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Post-CELTA

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10 books you need to read if you're taking a four-week TESOL course. It’s been 15 years since I took my language teaching certificate course and here I am, still going strong!

10 books you need to read if you're taking a four-week TESOL course

Something I remember about the course is how tough it is to take in so much new information in such a short space of time. With that in mind, my one piece of advice is to get your reading caps on and get stuck in before the course starts. This won’t necessarily guarantee you an easy ride when you start the course, but it will give you a solid background and set you nicely on your way. Here are the ten books I recommend you read to get a head start on your certificate course: 1. 10 great ELT e-books that are free to download. As those of you who drop by regularly will have seen, I’ve recently been involved in the production of a free e-book of ‘controversial’ lesson plans (if you missed my last post, take a look).

10 great ELT e-books that are free to download

To continue in this spirit of giving and sharing, I’m following up with a list of ten fantastic and totally free ELT e-books for you. Here we go then, with ten books you can download right now… 1. Entertainment in English — 12 Game Show Lesson Plans for ESL by Luan Hanratty In this collection of lessons Luan Hanratty has readapted some of the most successful and entertaining gameshow formats from US and UK television and radio from over the last forty years. 2. OK, this might seem like shameless self-promotion, but as this is in the top 5 of downloaded ELT books on Smashwords, I feel justified in plugging it here! 3. Just in case you did download Vol. 2 which I mentioned in my last post, make sure you don’t miss out on Vol.1!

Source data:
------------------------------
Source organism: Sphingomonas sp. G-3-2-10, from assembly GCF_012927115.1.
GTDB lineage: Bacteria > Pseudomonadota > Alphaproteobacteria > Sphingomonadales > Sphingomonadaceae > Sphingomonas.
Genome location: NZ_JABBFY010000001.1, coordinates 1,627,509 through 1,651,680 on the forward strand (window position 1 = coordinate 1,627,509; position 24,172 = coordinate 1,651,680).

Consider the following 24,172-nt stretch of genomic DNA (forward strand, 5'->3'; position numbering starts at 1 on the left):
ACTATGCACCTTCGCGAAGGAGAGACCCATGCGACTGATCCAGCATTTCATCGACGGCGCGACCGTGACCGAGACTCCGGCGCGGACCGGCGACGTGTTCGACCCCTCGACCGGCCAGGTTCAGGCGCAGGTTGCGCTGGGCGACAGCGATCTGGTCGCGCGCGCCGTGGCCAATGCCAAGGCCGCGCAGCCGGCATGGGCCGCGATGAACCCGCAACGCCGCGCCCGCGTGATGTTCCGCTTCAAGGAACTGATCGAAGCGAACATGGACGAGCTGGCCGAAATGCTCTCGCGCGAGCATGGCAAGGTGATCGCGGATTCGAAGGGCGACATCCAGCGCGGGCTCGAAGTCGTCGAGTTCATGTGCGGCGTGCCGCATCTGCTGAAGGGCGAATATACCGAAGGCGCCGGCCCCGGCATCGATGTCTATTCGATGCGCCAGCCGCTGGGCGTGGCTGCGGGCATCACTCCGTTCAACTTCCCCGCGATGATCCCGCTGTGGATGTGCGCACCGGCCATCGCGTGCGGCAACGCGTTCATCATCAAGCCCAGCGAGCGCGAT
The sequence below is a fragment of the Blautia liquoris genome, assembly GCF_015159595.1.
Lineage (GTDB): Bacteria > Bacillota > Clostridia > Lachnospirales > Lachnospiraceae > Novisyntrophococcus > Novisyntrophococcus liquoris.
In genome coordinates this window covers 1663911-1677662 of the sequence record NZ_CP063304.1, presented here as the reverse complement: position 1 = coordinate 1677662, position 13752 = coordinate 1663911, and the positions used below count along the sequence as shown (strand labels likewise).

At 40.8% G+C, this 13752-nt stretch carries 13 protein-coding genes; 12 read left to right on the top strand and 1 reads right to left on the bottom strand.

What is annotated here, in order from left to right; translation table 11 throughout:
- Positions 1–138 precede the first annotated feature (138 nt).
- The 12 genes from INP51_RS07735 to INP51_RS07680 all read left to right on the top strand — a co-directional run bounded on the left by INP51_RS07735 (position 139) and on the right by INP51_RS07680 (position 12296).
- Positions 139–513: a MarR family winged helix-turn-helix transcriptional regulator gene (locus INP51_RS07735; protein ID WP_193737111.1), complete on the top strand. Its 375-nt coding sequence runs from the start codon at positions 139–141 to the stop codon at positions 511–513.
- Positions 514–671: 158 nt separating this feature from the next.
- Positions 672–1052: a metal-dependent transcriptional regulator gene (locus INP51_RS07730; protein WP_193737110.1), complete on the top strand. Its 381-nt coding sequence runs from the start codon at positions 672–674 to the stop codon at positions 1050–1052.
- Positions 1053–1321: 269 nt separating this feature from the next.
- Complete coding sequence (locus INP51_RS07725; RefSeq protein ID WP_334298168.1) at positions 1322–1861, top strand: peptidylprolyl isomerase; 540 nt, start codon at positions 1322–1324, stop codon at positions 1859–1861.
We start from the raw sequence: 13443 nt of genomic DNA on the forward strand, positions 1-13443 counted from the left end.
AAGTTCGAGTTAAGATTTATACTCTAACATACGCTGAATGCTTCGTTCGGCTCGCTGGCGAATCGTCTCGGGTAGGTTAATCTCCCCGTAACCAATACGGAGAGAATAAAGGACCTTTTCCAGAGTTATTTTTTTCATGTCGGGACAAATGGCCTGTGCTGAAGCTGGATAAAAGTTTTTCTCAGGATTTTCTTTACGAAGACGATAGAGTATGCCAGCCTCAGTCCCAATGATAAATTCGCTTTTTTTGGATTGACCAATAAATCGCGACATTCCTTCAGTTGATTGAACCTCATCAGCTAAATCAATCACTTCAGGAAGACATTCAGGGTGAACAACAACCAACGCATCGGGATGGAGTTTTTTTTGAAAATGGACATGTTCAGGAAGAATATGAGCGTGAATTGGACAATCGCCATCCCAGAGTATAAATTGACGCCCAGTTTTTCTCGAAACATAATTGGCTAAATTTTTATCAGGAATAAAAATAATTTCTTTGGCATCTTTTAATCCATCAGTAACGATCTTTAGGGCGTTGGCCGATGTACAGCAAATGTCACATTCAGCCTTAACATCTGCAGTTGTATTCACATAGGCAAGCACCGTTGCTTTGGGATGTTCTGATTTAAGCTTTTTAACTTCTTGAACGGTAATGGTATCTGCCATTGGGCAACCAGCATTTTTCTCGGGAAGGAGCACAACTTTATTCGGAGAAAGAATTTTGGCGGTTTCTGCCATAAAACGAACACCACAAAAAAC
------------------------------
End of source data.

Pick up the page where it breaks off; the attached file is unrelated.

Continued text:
4. 5. 6. 7. Post-CELTA professional development: Dogme materials. Can you believe it?

Post-CELTA professional development: Dogme materials

We’re now on part nine of this series of posts looking at your early career as a language teacher and how to make the most of this time. As ever, we’ll continue where I left off in the first eight posts by examining common problems for newly qualified language teachers. In the previous posts, I’ve looked at dealing with time constraints, how to find professional development opportunities, how to approach lesson planning, how to make sure your first teaching job experience isn’t a bad one, some advice on how to get through your first observed lesson, a discussion on the multifaceted layers of a good lesson, some thoughts on how we can move beyond methods, a provocative post titled ‘the great TEFL lie‘, as well as the most recent one, which looked at how people make the class what it is.

Once again, it’s time for me to move over and make way for a guest post from Phil Wade. This time Phil introduces us to the notion of ‘Dogme materials’. Think about it. Post-CELTA professional development: People make the class. Well… here we go again with the eighth part of this series of posts looking at your early career as a language teacher and how to make the most of this time.

Post-CELTA professional development: People make the class